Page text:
Thank you, Dr. Mermin, our study used national claims and encounters data from insured individuals diagnosed with hepatitis C between January, 2019 and October, 2020 to assess how many people were receiving timely treatment, we analyzed the proportion prescribed hepatitis C direct acting antiviral medications within one year of diagnosis. We found that less than one in three people with insurance started treatment for their hepatitis C infection within a year of diagnosis. Of particular concern was the finding that not all types of insurance are equal when it comes to assessing treatment for hepatitis C. We found that hepatitis C treatment was lowest among Medicaid recipients and Medicaid recipients who were race other than white we’re up to 27% less likely to receive timely treatment than white Medicaid recipients. Such disparities could be driven by health system barriers to patient access, lack of provider availability, quality of care, patient distrust, stigma, or language and cultural factors.

Dr. Wester (07:15):

These findings are especially concerning in the context of higher rates of hepatitis C related deaths among black and Hispanic people in the United States. We found that less than one in four Medicaid recipients received hepatitis C treatment within a year of diagnosis. People with Medicaid in states where the Medicaid program restricts access to treatment were even less likely to receive treatment than people in states without these restrictions. Looking at age, we saw that treatment was lowest among adults under 40 years of age, a group that has the highest rates of new hepatitis C infections in our country. Additionally, high rates of hepatitis C in people of reproductive age, put the youngest generation at risk of infection because hepatitis C can be spread from mother to child during pregnancy and childbirth. To eliminate hepatitis C all people including younger adults must have access to unrestricted, hepatitis C testing and treatment.

Dr. Wester (08:15):

Fortunately, there are things that we can do right now to advance health equity and expand hepatitis C testing and treatment for all people. Healthcare providers, insurers, policy makers, and public health professionals should work towards, one removing eligibility restrictions and preauthorization requirements that make it difficult for people with hepatitis C to access curative treatment, two providing treatment where people with hepatitis C receive other services such as primary care offices, community clinics, syringe services, programs, substance use treatment centers and correctional facilities, three providing safe and effective treatment in as few visits as possible, and four expanding the number of primary care providers treating hepatitis C. Everyone can take an important step towards stopping the threat of hepatitis C. Testing is the first step to being cured, yet about 40% of the people, um, with hepatitis C in the United States, don’t know they have the infection. CDC recommends that everyone get tested for hepatitis C, at least once in their lifetime. To find free hepatitis C testing in their area, people can visit gettested.cdc.gov. People diagnosed with hepatitis C should talk to a provider to start treatment and get cured. And those without insurance or who cannot afford treatment can explore pharmaceutical patient assistance programs and cost sharing assistance programs. Nasda.org is one resource for more information on assistance programs for hepatitis C treatment. If we are gonna make an impact against hepatitis C, we need to connect more people to treatment and reduce disparities and access diagnosis and treatment. People shouldn’t have to jump over hurdles to access life-saving treatment. As Dr. Merman said earlier, developing a safe and effective cure for hepatitis C was a medical breakthrough, but it will not be fully realized until everyone with hepatitis C has access to treatment to cure their infection. I’ll now hand back to Dr. Houry to wrap up before we take your questions. Thank you.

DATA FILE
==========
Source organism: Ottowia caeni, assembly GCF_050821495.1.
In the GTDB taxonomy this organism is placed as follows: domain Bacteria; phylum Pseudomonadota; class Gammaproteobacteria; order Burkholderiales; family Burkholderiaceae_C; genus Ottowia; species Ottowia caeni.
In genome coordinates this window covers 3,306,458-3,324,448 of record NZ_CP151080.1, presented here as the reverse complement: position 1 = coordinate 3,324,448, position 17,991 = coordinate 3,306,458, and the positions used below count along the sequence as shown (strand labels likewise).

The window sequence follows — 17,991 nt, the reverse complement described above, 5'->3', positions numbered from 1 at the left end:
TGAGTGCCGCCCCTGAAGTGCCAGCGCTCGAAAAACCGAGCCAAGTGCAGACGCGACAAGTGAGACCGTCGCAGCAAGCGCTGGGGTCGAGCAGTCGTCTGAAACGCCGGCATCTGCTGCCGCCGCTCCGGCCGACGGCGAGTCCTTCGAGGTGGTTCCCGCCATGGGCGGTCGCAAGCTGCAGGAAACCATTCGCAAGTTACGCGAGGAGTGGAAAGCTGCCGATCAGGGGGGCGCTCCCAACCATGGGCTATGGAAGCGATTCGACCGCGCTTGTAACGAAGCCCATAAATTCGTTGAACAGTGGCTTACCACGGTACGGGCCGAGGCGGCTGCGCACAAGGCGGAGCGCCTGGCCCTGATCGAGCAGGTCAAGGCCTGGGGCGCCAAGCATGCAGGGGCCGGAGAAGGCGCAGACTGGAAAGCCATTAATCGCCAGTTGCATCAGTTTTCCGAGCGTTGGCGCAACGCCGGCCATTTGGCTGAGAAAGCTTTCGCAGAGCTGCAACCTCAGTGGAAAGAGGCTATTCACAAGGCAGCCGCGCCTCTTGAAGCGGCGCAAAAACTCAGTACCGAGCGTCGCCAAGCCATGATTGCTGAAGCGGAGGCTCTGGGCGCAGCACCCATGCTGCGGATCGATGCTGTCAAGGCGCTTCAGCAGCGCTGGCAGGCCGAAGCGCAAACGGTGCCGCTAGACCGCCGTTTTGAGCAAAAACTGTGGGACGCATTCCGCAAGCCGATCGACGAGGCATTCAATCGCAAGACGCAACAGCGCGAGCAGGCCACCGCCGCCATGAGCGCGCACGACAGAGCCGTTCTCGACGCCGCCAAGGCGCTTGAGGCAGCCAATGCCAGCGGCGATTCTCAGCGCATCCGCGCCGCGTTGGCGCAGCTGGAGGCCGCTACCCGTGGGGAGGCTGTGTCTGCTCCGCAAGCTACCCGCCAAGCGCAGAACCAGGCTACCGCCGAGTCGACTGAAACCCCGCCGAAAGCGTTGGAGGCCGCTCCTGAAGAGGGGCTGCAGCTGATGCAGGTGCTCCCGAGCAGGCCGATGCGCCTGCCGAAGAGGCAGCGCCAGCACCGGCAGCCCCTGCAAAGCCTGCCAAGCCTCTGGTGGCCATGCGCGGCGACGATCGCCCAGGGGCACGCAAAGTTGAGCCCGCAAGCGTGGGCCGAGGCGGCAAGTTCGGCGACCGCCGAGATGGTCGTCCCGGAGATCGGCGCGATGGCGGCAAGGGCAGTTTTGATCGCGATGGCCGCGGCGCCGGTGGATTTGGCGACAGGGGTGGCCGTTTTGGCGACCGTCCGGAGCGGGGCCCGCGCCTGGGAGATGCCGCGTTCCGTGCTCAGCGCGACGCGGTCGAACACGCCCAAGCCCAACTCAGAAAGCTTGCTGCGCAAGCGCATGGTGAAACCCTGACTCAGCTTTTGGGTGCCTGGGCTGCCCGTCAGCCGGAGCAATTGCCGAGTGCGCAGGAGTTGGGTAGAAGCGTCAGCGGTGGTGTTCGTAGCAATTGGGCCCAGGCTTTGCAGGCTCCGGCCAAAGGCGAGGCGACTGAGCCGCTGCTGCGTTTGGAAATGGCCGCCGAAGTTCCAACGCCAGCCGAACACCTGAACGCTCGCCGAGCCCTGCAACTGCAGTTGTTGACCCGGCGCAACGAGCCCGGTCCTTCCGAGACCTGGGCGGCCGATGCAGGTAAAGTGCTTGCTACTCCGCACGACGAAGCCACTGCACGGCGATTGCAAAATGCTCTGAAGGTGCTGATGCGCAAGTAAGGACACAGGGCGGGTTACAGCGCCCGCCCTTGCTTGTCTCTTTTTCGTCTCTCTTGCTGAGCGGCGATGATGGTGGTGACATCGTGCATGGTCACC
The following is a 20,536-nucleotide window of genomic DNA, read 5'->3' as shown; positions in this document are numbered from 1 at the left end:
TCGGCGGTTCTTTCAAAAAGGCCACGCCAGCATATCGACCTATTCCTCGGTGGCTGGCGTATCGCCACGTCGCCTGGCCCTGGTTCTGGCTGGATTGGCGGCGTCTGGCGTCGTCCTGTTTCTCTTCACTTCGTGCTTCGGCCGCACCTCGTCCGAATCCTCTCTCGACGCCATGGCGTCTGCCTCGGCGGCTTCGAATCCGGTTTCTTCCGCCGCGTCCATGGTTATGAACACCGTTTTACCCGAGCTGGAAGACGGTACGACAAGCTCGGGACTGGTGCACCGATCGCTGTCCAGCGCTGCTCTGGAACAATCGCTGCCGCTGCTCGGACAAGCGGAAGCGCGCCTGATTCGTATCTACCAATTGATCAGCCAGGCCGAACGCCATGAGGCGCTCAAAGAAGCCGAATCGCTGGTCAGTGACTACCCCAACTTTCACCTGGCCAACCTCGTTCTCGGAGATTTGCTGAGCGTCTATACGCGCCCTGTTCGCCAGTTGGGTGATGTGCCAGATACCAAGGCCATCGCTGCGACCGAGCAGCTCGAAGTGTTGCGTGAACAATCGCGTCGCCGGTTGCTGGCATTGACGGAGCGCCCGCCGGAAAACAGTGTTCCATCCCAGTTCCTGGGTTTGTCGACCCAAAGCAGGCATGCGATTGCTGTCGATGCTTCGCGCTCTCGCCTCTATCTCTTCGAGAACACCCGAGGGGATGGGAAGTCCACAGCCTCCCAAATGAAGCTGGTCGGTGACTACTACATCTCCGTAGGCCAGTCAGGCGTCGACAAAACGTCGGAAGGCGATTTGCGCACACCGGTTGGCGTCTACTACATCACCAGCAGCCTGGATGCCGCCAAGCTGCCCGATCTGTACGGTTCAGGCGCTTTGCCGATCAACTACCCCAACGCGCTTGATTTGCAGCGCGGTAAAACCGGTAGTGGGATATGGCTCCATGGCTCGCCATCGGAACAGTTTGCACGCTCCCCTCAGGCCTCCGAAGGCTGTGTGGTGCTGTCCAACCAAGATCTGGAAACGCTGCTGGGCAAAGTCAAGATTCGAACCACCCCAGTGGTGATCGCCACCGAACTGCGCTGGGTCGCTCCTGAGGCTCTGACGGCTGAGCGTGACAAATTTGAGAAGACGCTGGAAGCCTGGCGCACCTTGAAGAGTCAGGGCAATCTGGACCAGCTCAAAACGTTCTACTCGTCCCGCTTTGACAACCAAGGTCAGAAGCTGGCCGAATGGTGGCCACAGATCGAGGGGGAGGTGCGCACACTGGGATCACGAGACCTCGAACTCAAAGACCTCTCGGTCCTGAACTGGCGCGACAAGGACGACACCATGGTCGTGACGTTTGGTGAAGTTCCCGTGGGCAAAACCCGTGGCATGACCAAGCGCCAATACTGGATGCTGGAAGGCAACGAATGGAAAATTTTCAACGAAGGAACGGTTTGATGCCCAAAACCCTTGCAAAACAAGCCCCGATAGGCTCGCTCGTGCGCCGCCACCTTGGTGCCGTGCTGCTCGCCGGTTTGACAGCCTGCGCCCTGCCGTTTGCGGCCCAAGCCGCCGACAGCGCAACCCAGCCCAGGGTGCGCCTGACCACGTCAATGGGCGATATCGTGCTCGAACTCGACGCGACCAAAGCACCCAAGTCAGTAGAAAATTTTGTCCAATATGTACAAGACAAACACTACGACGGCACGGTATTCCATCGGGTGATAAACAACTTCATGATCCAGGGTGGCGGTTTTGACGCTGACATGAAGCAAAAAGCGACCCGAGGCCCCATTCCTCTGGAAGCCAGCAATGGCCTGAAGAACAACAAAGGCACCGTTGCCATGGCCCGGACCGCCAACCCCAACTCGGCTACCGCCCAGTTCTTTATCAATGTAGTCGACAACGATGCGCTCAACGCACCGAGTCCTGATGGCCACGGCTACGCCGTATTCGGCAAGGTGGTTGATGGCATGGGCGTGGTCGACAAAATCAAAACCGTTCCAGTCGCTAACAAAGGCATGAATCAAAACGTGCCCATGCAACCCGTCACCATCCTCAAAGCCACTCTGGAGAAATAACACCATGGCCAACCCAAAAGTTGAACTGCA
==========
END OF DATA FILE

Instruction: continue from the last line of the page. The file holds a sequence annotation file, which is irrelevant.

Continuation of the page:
Dr. Houry (10:26):

Thank you Dr. Mermin and Dr. Wester. I want to make one final and important point before we turn today’s call over for questions. The viral hepatitis national strategic plan sets forth a vision for hepatitis in our nation. One that we work toward every day here at CDC. It’s a vision that the United States has a place where new hepatitis infections are prevented. Every person knows their status, and every person with viral hepatitis has high quality healthcare and treatment and lives free from stigma and discrimination. CDC cannot accomplish this on our own. I hope policy makers, insurers, healthcare providers, and public health partners will work with us to ensure access to treatment for all people with hepatitis C, who we can realize this vision for our nation. And remember, we all have a part to play. Adults should get tested for hepatitis C at least once in their lifetime to know if they have this life-threatening, but curable infection. Thank you for joining us today. I will now turn it back over to you, Kristen.

Kristen Nordlund (11:38):

Thank you, Doctors Houry , Mermin and Wester. Brandon, we are ready to take questions.

Brandon (11:45):

Thank you. We will now begin the question and answer session. If you would like to ask a question at this time, please press star one. We ask that you limit yourself to one question and one follow up. To withdraw your question. You may press star two. Once again at this time, if you would like to ask a question, please press star. One, one moment, please. As we with our first question. Our first question is from Mike Stobbe. Your line is open.

Mike Stobbe (12:33):